Type: Event Photography & Press Coverage
Title: “Chemical manufacturer to open in Berkeley County”
Author: Liz Segrest
Publication: Charleston Regional Business Journal
Date: February 26, 2018
The first liquid sodium silicate production facility in South Carolina will open in Berkeley County in the summer, bringing the raw material closer to advanced manufacturers that use it in their production.
The Charleston International Manufacturing Center plans to invest $20 million to launch the production operation at its industrial park and to hire 11 people to run it. The center is owned and operated by Pacolet Milliken Enterprises subsidiary Cooper River Partners LLC.
The new facility will dissolve sodium silicate pellets, as shown in the bulldozer pictured, to create liquid sodium silicate. The chemical is used in an array of products, such as detergent, tires and toothpaste. (Photo/Paul Cheney Photography)
Liquid sodium silicate is used in the production of an array of household goods and automotive parts, such as tires, detergents, toothpaste and adhesive for boxes.
“Liquid sodium silicate is an extremely versatile product,” said Nathan Wingate, who will oversee the new facility. “Not only is it used in everyday applications, it is also a key raw material for several advanced manufacturing processes, including cutting-edge nanotechnology.”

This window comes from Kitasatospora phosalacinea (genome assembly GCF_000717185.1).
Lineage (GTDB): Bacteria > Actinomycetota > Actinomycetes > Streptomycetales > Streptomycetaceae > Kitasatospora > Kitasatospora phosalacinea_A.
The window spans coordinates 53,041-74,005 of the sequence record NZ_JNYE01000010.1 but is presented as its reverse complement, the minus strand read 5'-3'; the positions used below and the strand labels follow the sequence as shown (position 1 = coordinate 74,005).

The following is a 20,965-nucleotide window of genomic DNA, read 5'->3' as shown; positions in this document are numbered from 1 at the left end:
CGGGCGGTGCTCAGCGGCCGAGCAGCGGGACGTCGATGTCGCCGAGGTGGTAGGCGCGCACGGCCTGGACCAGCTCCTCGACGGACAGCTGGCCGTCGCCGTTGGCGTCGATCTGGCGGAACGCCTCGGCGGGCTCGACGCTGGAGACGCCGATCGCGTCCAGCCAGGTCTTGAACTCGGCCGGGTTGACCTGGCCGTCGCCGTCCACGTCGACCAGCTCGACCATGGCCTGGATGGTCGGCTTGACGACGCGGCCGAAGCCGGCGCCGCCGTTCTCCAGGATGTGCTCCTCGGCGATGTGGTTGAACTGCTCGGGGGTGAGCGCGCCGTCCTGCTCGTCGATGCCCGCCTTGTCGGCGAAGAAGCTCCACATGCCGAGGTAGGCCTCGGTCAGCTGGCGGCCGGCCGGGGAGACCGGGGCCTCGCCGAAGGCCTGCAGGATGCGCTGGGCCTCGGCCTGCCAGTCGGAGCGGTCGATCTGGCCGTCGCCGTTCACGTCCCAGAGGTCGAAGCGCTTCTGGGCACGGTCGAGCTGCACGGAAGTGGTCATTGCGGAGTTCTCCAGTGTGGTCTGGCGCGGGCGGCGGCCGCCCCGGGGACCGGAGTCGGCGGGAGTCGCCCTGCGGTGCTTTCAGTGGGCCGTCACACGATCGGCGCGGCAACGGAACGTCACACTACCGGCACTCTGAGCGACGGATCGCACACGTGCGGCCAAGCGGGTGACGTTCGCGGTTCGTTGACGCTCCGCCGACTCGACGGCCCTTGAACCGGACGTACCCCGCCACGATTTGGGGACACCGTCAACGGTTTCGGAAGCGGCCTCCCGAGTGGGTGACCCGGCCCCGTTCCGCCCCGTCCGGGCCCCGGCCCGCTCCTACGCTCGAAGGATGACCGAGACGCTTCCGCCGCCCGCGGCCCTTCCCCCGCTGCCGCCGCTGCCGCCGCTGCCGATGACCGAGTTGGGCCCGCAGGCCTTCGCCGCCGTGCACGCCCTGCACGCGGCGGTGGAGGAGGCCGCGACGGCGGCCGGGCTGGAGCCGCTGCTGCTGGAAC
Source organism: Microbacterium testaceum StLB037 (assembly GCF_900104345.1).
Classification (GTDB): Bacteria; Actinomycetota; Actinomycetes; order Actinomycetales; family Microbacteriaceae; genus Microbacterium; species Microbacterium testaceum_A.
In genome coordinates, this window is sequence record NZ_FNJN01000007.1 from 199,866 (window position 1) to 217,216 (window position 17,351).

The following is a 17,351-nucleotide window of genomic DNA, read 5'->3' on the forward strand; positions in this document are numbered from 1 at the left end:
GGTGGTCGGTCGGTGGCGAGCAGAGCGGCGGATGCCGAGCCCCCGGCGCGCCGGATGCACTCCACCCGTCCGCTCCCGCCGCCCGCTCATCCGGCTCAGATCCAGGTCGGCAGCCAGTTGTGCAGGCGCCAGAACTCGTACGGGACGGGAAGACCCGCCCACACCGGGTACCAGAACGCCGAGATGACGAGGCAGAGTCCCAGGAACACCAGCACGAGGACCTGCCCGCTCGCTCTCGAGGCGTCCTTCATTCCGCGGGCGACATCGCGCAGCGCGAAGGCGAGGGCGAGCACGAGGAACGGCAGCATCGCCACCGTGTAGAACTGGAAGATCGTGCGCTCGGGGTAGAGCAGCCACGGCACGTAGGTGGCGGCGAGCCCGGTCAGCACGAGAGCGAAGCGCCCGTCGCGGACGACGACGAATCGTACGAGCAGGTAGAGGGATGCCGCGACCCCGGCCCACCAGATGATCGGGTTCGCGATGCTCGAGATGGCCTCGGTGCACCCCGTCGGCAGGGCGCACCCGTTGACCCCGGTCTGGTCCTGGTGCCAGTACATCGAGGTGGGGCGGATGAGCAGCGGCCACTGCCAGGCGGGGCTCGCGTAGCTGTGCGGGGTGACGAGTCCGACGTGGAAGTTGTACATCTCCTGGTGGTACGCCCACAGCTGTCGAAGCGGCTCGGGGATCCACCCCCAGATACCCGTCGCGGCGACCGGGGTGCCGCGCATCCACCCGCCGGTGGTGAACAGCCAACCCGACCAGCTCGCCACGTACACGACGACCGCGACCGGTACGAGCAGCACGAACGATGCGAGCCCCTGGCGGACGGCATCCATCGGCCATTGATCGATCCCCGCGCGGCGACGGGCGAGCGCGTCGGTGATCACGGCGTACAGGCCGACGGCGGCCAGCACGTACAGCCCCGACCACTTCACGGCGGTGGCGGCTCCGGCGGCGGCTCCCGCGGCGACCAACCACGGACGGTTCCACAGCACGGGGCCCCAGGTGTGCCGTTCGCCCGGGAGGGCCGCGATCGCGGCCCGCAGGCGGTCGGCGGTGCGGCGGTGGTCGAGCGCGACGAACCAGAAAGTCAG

Business leaders gathered Wednesday at the manufacturing center at Bushy Park for a news conference about the plant, which went under construction earlier this year.
The production facility will be built on a few acres of the 1,750-acre manufacturing center at Bushy Park, which is in a mostly rural area outside of Goose Creek along the Cooper River.
One of the manufacturing center’s eight tenants, Evonik, pushed Pacolet Milliken a few years ago to invest in a sodium silicate production facility. Evonik will be the new chemical facility’s launch customer.
Germany-based Evonik is nearing completion of a $120 million plant to manufacture precipitated silica, which the tire industry uses to give its tires wet-grip properties and improved fuel consumption. Precipitated silica is made from liquid sodium silicate. (click here to read full article)